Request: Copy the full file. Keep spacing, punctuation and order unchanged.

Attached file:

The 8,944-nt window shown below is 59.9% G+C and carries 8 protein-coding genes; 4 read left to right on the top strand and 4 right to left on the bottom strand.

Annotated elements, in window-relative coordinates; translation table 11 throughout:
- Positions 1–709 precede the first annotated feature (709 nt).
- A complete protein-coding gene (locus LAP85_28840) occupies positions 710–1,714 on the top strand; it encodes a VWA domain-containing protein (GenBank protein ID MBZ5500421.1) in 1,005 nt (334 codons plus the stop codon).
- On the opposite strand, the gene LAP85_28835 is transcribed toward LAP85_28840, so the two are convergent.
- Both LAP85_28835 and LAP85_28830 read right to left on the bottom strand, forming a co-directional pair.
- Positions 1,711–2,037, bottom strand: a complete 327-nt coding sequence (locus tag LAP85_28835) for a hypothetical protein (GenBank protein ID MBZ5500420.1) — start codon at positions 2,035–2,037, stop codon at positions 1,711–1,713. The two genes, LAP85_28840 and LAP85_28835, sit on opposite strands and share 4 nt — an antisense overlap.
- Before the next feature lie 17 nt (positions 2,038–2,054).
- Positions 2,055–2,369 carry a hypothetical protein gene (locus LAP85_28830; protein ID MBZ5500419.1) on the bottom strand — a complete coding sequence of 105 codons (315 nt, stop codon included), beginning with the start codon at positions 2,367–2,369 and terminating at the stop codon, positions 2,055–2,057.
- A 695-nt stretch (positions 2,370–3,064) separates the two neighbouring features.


The 8,944-nt window shown below is 59.9% G+C and carries 8 protein-coding genes; 4 read left to right on the top strand and 4 right to left on the bottom strand.

Annotated elements, in window-relative coordinates; translation table 11 throughout:
- Positions 1–709 precede the first annotated feature (709 nt).
- A complete protein-coding gene (locus LAP85_28840) occupies positions 710–1,714 on the top strand; it encodes a VWA domain-containing protein (GenBank protein ID MBZ5500421.1) in 1,005 nt (334 codons plus the stop codon).
- On the opposite strand, the gene LAP85_28835 is transcribed toward LAP85_28840, so the two are convergent.
- Both LAP85_28835 and LAP85_28830 read right to left on the bottom strand, forming a co-directional pair.
- Positions 1,711–2,037, bottom strand: a complete 327-nt coding sequence (locus tag LAP85_28835) for a hypothetical protein (GenBank protein ID MBZ5500420.1) — start codon at positions 2,035–2,037, stop codon at positions 1,711–1,713. The two genes, LAP85_28840 and LAP85_28835, sit on opposite strands and share 4 nt — an antisense overlap.
- Before the next feature lie 17 nt (positions 2,038–2,054).
- Positions 2,055–2,369 carry a hypothetical protein gene (locus LAP85_28830; protein ID MBZ5500419.1) on the bottom strand — a complete coding sequence of 105 codons (315 nt, stop codon included), beginning with the start codon at positions 2,367–2,369 and terminating at the stop codon, positions 2,055–2,057.
- A 695-nt stretch (positions 2,370–3,064) separates the two neighbouring features.